25 - 26 November, 2019 The St. Regis Amman, Jordan, Amman, Jordan

Conference Day One: Monday, 25 November 2019

8:00 am - 9:00 am Registration, refreshments and networking

9:00 am - 9:10 am IQPC welcome and opening remarks

Kuwait has been pivotal to the decades-long effort to secure the Arabian Gulf region because of its consistent cooperation with allies such as the US and the GCC, involvement in military operations in the region and its key location in the northern Gulf. It is due to this key location, that the country’s role as a logistics hub is being increasingly enhanced during recent years. Operation Inherent Resolve (OIR) that has combatted the Islamic State is based in the country, Kuwait is part of the Saudi-led Coalition in Yemen and is hosting the largest US military airport in the region.

9:10 am - 9:30 am Welcoming remarks on behalf of the Armament and Procurement Authority of Kuwait Armed Forces

Major General Anwar Jassim Al Mazidi, Chief of the Armament and Procurement Authority at Kuwait Armed Forces

Major General Anwar Jassim Al Mazidi

Chief of the Armament and Procurement Authority
Kuwait Armed Forces

9:30 am - 9:50 am Welcoming remarks on behalf of the Kuwaiti Army

9:50 am - 10:10 am Welcoming remarks on behalf of the Kuwaiti Navy

10:10 am - 10:40 am “Cargo City”, a strategic military logistics supply point

The $32 million facility will serve as the largest aerial port of debarkation in the Middle East and is until its replacement, West Al-Mubarak Air Base, is scheduled to open sometime in 2023.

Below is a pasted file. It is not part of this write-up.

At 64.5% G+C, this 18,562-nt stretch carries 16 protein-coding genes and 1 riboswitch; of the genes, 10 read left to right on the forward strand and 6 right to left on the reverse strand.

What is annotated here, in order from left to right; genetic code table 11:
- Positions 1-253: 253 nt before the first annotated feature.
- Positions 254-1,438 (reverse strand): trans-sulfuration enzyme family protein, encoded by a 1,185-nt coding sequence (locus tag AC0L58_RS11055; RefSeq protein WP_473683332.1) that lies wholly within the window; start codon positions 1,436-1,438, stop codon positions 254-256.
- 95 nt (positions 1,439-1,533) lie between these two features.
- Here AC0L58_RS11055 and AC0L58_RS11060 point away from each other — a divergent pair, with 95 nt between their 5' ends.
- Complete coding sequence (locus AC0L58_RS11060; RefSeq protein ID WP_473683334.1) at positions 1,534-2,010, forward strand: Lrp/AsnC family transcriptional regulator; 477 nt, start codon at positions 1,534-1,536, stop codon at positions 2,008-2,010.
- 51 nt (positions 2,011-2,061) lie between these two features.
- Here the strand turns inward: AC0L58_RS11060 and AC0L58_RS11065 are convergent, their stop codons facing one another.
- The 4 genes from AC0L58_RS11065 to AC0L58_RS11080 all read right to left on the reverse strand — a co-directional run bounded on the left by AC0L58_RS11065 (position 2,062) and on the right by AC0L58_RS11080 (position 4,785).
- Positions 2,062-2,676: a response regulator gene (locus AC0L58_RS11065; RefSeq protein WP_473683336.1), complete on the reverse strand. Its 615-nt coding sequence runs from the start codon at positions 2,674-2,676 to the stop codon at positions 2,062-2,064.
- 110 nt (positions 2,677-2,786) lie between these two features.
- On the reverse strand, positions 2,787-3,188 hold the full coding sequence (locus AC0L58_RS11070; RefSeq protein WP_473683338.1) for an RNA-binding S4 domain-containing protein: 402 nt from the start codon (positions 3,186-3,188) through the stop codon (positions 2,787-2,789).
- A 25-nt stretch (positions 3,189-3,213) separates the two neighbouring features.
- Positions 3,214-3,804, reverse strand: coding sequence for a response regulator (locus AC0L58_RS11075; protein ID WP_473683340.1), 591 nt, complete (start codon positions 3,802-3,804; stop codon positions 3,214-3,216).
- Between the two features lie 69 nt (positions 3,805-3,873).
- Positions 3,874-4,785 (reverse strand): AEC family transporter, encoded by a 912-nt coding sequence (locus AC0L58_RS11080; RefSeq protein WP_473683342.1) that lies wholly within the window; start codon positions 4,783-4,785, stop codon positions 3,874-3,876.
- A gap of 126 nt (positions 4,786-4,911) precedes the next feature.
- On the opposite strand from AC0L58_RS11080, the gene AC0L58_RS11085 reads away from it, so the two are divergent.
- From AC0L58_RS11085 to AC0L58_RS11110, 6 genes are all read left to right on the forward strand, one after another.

• Providing allies an extra hub for operations in the Middle East
  • Lessons learnt from the construction of the base
  • Future steps in the project development for West Al-Mubarak Air

Armed Forces worldwide are increasing their dependence on contractors on the battlefield. Yet, commercial contracting for military operations is not a new practice for the Defence Forces. The large mobilisations of the First and Second World War witnessed the majority of involved parties making use of civilian-crewed merchant ships to transport supplies and soldiers

10:40 am - 11:10 am Operational Contract Support (OCS): Conceptual and doctrinal considerations

From a global perspective, various OCS models are currently being utilised by numerous militaries during deployed operations. These include the US, Canada and the UK.

What exactly are the cores of OSC?
  • Contractor support (irrespective of scale, scope or service-type) as an expected component of the force sustainment
  • Contractor support needs to be planned throughout the various operational planning and execution phases
  • OCS is a blueprint depicting full contractor integration in joint operations
Colonel Donald Wols, J4 Director, USSOCOM at US Armed Forces

Colonel Donald Wols

J4 Director, USSOCOM
US Armed Forces

11:10 am - 11:40 am Performance-based logistics (PBL) contracting to improve warfighter readiness

Supplier incentives have been reversed from the more spares and repairs I can sell, the more profit I can make to the less I use, the more profit I can make.

However, how can shifting responsibility for outcomes to suppliers while also lowering overall lifecycle costs work?
  • Transforming the supplier/customer relationship to a focus on outcomes versus transactions
  • Long-term planning and investment in improvement
  • Better inventory management, resource planning through opportunities to reduce labour costs and fewer but higher-priced long-term contracts
Colonel Said Ali Khames Al-Ka'abi, . at UAE Armed Forces

Colonel Said Ali Khames Al-Ka'abi

UAE Armed Forces

11:40 am - 12:20 pm Coffee and networking break